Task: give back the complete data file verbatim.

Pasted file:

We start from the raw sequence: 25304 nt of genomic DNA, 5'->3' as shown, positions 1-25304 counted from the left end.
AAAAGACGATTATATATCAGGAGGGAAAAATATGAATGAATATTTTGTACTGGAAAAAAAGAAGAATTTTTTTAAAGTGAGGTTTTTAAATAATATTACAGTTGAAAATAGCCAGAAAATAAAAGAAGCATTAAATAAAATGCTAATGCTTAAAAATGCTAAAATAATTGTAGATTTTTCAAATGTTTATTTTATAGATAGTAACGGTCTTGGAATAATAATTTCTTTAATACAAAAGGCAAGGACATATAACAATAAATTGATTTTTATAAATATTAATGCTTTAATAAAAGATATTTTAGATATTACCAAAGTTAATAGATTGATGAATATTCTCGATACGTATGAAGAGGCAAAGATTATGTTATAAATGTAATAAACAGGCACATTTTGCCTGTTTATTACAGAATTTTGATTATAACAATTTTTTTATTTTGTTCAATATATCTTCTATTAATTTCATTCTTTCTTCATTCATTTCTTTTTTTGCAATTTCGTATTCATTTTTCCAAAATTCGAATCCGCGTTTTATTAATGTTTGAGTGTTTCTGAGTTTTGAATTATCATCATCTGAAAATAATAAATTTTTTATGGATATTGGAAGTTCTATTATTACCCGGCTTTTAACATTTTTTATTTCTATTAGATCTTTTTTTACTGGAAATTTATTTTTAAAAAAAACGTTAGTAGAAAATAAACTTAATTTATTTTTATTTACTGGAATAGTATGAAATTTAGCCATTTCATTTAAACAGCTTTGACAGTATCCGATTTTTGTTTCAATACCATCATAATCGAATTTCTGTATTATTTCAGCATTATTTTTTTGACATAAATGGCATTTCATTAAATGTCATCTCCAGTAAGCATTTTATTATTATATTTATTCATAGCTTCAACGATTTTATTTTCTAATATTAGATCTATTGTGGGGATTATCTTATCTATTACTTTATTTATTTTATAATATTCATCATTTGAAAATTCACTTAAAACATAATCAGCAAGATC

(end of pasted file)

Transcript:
We start from the raw sequence: 25304 nt of genomic DNA, 5'->3' as shown, positions 1-25304 counted from the left end.
AAAAGACGATTATATATCAGGAGGGAAAAATATGAATGAATATTTTGTACTGGAAAAAAAGAAGAATTTTTTTAAAGTGAGGTTTTTAAATAATATTACAGTTGAAAATAGCCAGAAAATAAAAGAAGCATTAAATAAAATGCTAATGCTTAAAAATGCTAAAATAATTGTAGATTTTTCAAATGTTTATTTTATAGATAGTAACGGTCTTGGAATAATAATTTCTTTAATACAAAAGGCAAGGACATATAACAATAAATTGATTTTTATAAATATTAATGCTTTAATAAAAGATATTTTAGATATTACCAAAGTTAATAGATTGATGAATATTCTCGATACGTATGAAGAGGCAAAGATTATGTTATAAATGTAATAAACAGGCACATTTTGCCTGTTTATTACAGAATTTTGATTATAACAATTTTTTTATTTTGTTCAATATATCTTCTATTAATTTCATTCTTTCTTCATTCATTTCTTTTTTTGCAATTTCGTATTCATTTTTCCAAAATTCGAATCCGCGTTTTATTAATGTTTGAGTGTTTCTGAGTTTTGAATTATCATCATCTGAAAATAATAAATTTTTTATGGATATTGGAAGTTCTATTATTACCCGGCTTTTAACATTTTTTATTTCTATTAGATCTTTTTTTACTGGAAATTTATTTTTAAAAAAAACGTTAGTAGAAAATAAACTTAATTTATTTTTATTTACTGGAATAGTATGAAATTTAGCCATTTCATTTAAACAGCTTTGACAGTATCCGATTTTTGTTTCAATACCATCATAATCGAATTTCTGTATTATTTCAGCATTATTTTTTTGACATAAATGGCATTTCATTAAATGTCATCTCCAGTAAGCATTTTATTATTATATTTATTCATAGCTTCAACGATTTTATTTTCTAATATTAGATCTATTGTGGGGATTATCTTATCTATTACTTTATTTATTTTATAATATTCATCATTTGAAAATTCACTTAAAACATAATCAGCAAGATC